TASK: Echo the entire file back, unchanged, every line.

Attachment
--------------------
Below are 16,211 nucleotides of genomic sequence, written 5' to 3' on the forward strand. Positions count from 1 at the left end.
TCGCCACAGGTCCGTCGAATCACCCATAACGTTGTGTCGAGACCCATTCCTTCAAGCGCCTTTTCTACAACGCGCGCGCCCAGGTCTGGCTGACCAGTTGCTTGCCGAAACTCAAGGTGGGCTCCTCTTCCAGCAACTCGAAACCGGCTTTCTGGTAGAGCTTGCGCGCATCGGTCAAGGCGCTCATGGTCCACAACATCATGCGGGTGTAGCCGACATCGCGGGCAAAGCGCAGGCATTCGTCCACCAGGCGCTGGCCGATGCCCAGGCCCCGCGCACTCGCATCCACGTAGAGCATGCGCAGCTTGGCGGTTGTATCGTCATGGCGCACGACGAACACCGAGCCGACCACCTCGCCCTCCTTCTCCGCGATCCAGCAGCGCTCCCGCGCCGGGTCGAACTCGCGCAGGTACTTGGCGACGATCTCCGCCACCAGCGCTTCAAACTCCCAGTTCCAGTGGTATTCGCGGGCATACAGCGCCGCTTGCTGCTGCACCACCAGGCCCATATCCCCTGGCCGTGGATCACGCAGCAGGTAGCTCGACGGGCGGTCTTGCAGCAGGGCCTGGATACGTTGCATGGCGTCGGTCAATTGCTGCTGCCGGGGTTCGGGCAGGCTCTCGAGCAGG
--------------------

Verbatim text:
Below are 16,211 nucleotides of genomic sequence, written 5' to 3' on the forward strand. Positions count from 1 at the left end.
TCGCCACAGGTCCGTCGAATCACCCATAACGTTGTGTCGAGACCCATTCCTTCAAGCGCCTTTTCTACAACGCGCGCGCCCAGGTCTGGCTGACCAGTTGCTTGCCGAAACTCAAGGTGGGCTCCTCTTCCAGCAACTCGAAACCGGCTTTCTGGTAGAGCTTGCGCGCATCGGTCAAGGCGCTCATGGTCCACAACATCATGCGGGTGTAGCCGACATCGCGGGCAAAGCGCAGGCATTCGTCCACCAGGCGCTGGCCGATGCCCAGGCCCCGCGCACTCGCATCCACGTAGAGCATGCGCAGCTTGGCGGTTGTATCGTCATGGCGCACGACGAACACCGAGCCGACCACCTCGCCCTCCTTCTCCGCGATCCAGCAGCGCTCCCGCGCCGGGTCGAACTCGCGCAGGTACTTGGCGACGATCTCCGCCACCAGCGCTTCAAACTCCCAGTTCCAGTGGTATTCGCGGGCATACAGCGCCGCTTGCTGCTGCACCACCAGGCCCATATCCCCTGGCCGTGGATCACGCAGCAGGTAGCTCGACGGGCGGTCTTGCAGCAGGGCCTGGATACGTTGCATGGCGTCGGTCAATTGCTGCTGCCGGGGTTCGGGCAGGCTCTCGAGCAGG